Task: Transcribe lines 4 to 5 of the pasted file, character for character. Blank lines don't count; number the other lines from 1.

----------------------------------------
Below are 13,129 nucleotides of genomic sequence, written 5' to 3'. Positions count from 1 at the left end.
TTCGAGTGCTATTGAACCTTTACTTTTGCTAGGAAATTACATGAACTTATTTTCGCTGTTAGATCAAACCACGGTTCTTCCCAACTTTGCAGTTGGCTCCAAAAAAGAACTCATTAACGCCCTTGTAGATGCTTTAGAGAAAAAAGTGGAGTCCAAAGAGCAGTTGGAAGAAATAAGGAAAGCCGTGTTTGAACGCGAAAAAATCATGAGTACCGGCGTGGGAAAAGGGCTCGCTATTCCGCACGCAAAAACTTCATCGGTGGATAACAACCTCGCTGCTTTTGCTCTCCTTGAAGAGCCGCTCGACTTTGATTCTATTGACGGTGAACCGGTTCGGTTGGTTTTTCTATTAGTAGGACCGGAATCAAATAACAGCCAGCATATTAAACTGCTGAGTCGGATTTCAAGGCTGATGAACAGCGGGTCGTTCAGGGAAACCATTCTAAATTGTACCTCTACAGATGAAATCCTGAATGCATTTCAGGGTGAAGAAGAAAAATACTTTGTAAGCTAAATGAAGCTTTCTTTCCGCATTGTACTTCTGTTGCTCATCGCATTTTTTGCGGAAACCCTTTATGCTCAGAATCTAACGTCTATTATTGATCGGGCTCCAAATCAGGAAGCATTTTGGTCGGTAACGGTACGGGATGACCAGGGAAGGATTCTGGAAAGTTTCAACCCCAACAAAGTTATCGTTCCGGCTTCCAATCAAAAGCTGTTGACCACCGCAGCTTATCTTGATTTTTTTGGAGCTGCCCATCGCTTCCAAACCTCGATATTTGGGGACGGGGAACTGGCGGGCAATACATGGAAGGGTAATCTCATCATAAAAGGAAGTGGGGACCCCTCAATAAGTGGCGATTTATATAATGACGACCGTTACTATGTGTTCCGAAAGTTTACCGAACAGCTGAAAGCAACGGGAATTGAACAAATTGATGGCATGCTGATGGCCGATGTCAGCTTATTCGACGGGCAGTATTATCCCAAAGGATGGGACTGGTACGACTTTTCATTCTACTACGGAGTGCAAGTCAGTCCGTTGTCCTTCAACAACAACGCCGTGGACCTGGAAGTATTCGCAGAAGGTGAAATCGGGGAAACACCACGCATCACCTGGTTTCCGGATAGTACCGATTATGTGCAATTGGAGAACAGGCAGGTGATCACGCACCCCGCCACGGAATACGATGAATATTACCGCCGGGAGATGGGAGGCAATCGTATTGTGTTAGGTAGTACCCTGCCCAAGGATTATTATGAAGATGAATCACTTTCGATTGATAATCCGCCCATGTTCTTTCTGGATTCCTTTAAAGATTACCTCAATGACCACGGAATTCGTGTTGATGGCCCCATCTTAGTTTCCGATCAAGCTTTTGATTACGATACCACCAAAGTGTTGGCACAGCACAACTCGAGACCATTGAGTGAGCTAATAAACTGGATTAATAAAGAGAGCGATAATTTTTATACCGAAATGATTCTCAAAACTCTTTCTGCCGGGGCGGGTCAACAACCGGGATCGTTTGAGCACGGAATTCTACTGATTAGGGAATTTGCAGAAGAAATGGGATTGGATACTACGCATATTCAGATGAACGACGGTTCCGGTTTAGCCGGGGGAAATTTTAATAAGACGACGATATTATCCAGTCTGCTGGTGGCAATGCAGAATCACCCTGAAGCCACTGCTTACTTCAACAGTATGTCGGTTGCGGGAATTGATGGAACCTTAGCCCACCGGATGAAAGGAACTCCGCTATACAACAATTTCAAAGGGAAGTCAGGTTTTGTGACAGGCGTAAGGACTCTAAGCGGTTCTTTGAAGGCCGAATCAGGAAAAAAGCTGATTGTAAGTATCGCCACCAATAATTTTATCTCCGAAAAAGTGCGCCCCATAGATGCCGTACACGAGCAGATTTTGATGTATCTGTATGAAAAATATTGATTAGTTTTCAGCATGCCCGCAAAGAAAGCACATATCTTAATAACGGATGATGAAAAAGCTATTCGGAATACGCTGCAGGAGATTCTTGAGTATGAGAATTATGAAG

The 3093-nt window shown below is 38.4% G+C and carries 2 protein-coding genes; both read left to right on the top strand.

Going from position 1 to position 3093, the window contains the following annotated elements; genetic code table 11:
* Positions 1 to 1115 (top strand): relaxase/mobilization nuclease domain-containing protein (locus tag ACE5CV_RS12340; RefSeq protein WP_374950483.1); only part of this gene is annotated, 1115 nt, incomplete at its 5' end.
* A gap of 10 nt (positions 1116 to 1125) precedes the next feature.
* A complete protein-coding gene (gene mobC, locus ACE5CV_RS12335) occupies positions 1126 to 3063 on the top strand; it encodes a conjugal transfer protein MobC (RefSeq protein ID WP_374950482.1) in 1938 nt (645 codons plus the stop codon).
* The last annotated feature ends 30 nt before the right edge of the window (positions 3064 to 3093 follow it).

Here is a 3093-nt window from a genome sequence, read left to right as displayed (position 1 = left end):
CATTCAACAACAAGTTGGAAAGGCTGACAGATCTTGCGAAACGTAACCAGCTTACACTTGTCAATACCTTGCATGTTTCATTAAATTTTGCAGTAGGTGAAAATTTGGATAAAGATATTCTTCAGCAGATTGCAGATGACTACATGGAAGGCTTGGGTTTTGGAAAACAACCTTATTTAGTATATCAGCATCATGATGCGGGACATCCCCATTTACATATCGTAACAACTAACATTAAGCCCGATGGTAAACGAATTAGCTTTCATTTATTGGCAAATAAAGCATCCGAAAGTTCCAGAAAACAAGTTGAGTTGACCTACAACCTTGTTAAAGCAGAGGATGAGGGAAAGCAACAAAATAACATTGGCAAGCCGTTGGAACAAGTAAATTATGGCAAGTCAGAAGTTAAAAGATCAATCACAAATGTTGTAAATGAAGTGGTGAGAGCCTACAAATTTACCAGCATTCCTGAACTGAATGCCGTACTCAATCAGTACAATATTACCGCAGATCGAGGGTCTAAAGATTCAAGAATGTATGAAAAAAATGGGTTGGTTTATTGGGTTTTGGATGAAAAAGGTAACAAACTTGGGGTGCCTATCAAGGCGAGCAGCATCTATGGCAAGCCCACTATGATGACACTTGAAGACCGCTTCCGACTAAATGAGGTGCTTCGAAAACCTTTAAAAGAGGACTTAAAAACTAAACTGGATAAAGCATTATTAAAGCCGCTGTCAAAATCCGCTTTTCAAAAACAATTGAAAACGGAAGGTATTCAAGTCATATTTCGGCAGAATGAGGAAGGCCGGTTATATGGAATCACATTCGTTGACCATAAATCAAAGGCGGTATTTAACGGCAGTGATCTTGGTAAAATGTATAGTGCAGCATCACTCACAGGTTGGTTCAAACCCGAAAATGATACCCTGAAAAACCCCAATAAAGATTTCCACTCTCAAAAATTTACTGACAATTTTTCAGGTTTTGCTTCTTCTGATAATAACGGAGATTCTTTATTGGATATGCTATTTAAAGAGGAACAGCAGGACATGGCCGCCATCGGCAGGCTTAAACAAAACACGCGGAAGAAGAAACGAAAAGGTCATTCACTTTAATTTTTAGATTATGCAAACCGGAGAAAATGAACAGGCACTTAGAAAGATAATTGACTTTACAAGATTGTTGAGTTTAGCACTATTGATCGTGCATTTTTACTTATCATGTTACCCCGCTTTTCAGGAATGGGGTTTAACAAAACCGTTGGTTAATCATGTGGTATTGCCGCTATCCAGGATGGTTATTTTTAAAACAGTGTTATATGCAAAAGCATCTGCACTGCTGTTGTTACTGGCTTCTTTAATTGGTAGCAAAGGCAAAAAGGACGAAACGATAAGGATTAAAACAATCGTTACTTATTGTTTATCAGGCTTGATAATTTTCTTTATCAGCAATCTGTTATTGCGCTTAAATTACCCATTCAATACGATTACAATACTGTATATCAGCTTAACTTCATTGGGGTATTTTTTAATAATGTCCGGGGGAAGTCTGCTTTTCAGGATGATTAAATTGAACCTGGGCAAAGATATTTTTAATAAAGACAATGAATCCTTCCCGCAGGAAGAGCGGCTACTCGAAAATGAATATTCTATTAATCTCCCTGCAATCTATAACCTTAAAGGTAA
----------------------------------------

Going from position 1 to position 3093, the window contains the following annotated elements; genetic code table 11:
* Positions 1 to 1115 (top strand): relaxase/mobilization nuclease domain-containing protein (locus tag ACE5CV_RS12340; RefSeq protein WP_374950483.1); only part of this gene is annotated, 1115 nt, incomplete at its 5' end.